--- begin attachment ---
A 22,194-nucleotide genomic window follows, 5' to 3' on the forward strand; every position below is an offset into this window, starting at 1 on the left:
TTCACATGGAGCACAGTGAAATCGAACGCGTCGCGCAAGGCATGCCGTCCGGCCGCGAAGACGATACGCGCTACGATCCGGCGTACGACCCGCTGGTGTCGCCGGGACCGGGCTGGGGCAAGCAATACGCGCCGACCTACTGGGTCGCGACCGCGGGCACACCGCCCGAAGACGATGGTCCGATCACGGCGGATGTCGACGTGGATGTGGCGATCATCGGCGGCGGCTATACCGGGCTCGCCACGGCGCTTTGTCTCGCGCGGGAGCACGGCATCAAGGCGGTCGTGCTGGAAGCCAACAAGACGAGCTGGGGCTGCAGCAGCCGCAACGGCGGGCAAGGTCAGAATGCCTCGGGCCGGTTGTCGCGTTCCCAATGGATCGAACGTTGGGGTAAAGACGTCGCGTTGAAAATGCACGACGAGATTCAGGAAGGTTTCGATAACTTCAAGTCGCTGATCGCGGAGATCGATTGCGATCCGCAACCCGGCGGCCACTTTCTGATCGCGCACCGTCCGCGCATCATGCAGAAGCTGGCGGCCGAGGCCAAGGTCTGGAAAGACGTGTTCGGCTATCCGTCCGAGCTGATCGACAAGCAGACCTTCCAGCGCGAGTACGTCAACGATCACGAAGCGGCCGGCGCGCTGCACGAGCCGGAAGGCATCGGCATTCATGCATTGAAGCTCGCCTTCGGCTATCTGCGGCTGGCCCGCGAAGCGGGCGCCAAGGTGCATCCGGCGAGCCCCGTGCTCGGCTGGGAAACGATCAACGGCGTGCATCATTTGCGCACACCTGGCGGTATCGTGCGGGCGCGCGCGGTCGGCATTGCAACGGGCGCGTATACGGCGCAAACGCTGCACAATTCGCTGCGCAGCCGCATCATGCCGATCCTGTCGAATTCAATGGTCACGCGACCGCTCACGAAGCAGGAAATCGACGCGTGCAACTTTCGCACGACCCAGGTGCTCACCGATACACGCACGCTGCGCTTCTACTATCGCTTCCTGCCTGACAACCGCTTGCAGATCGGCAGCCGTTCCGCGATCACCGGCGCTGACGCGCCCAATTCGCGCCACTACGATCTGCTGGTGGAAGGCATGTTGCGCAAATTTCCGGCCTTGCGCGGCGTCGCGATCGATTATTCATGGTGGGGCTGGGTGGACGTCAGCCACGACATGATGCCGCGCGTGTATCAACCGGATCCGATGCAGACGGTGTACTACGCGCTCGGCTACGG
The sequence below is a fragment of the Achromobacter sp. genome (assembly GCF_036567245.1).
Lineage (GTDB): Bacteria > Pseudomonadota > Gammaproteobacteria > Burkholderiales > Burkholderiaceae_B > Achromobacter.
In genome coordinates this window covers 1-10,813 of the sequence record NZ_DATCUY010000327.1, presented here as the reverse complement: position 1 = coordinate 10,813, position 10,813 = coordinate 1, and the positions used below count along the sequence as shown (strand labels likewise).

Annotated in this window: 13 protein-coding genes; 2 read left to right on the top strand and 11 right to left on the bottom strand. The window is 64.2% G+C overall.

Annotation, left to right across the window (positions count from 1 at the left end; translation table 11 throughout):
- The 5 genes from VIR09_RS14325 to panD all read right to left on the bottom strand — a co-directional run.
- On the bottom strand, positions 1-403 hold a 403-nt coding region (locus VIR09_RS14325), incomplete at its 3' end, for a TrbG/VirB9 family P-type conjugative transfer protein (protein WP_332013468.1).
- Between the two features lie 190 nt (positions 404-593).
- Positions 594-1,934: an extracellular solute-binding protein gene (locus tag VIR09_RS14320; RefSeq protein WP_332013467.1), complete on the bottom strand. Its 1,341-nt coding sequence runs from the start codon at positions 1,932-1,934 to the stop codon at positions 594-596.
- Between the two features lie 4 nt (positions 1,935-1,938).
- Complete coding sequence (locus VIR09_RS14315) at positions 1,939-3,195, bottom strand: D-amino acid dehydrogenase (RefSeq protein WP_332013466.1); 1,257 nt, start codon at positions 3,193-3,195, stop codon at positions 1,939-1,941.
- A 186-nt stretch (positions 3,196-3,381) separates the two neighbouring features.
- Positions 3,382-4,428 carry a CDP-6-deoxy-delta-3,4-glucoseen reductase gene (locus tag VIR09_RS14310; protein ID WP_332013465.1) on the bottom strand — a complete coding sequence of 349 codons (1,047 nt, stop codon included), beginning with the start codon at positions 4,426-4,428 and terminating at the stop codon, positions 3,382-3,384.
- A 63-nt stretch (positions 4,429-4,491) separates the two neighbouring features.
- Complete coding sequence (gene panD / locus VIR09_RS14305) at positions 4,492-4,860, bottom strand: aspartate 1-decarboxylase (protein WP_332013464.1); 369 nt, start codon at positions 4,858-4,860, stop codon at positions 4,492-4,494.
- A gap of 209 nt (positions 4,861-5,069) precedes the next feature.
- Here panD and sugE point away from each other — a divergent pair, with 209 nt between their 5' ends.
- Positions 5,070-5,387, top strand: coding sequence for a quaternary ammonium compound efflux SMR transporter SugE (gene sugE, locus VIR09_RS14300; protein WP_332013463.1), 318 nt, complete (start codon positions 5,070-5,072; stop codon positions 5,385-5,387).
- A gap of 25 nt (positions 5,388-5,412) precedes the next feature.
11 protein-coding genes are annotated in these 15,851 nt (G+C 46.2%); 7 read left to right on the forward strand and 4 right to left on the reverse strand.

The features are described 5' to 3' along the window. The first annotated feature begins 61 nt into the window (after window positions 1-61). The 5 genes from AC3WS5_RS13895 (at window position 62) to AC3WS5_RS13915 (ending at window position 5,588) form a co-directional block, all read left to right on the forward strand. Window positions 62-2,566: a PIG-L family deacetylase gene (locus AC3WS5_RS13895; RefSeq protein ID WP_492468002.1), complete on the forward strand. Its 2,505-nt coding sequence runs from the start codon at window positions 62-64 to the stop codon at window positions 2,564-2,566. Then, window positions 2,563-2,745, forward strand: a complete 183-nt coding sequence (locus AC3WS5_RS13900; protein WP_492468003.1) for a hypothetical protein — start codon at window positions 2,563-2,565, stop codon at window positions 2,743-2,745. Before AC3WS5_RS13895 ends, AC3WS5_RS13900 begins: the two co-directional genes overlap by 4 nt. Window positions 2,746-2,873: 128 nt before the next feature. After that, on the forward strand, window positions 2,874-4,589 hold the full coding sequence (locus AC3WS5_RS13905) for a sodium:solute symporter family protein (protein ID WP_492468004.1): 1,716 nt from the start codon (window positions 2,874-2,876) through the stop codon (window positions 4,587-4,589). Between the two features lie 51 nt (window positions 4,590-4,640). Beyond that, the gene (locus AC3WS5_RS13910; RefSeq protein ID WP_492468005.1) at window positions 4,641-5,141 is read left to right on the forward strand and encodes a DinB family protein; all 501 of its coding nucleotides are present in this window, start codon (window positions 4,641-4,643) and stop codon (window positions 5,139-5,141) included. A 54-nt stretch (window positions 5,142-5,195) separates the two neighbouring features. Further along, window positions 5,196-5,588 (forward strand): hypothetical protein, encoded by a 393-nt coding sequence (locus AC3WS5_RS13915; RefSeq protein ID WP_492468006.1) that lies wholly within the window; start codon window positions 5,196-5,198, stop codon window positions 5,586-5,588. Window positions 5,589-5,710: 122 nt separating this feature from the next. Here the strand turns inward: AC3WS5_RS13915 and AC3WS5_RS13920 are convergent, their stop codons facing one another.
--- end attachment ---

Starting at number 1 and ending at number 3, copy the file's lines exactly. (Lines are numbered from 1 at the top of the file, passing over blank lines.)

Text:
A 22,194-nucleotide genomic window follows, 5' to 3' on the forward strand; every position below is an offset into this window, starting at 1 on the left:
TTCACATGGAGCACAGTGAAATCGAACGCGTCGCGCAAGGCATGCCGTCCGGCCGCGAAGACGATACGCGCTACGATCCGGCGTACGACCCGCTGGTGTCGCCGGGACCGGGCTGGGGCAAGCAATACGCGCCGACCTACTGGGTCGCGACCGCGGGCACACCGCCCGAAGACGATGGTCCGATCACGGCGGATGTCGACGTGGATGTGGCGATCATCGGCGGCGGCTATACCGGGCTCGCCACGGCGCTTTGTCTCGCGCGGGAGCACGGCATCAAGGCGGTCGTGCTGGAAGCCAACAAGACGAGCTGGGGCTGCAGCAGCCGCAACGGCGGGCAAGGTCAGAATGCCTCGGGCCGGTTGTCGCGTTCCCAATGGATCGAACGTTGGGGTAAAGACGTCGCGTTGAAAATGCACGACGAGATTCAGGAAGGTTTCGATAACTTCAAGTCGCTGATCGCGGAGATCGATTGCGATCCGCAACCCGGCGGCCACTTTCTGATCGCGCACCGTCCGCGCATCATGCAGAAGCTGGCGGCCGAGGCCAAGGTCTGGAAAGACGTGTTCGGCTATCCGTCCGAGCTGATCGACAAGCAGACCTTCCAGCGCGAGTACGTCAACGATCACGAAGCGGCCGGCGCGCTGCACGAGCCGGAAGGCATCGGCATTCATGCATTGAAGCTCGCCTTCGGCTATCTGCGGCTGGCCCGCGAAGCGGGCGCCAAGGTGCATCCGGCGAGCCCCGTGCTCGGCTGGGAAACGATCAACGGCGTGCATCATTTGCGCACACCTGGCGGTATCGTGCGGGCGCGCGCGGTCGGCATTGCAACGGGCGCGTATACGGCGCAAACGCTGCACAATTCGCTGCGCAGCCGCATCATGCCGATCCTGTCGAATTCAATGGTCACGCGACCGCTCACGAAGCAGGAAATCGACGCGTGCAACTTTCGCACGACCCAGGTGCTCACCGATACACGCACGCTGCGCTTCTACTATCGCTTCCTGCCTGACAACCGCTTGCAGATCGGCAGCCGTTCCGCGATCACCGGCGCTGACGCGCCCAATTCGCGCCACTACGATCTGCTGGTGGAAGGCATGTTGCGCAAATTTCCGGCCTTGCGCGGCGTCGCGATCGATTATTCATGGTGGGGCTGGGTGGACGTCAGCCACGACATGATGCCGCGCGTGTATCAACCGGATCCGATGCAGACGGTGTACTACGCGCTCGGCTACGG
The sequence below is a fragment of the Achromobacter sp. genome (assembly GCF_036567245.1).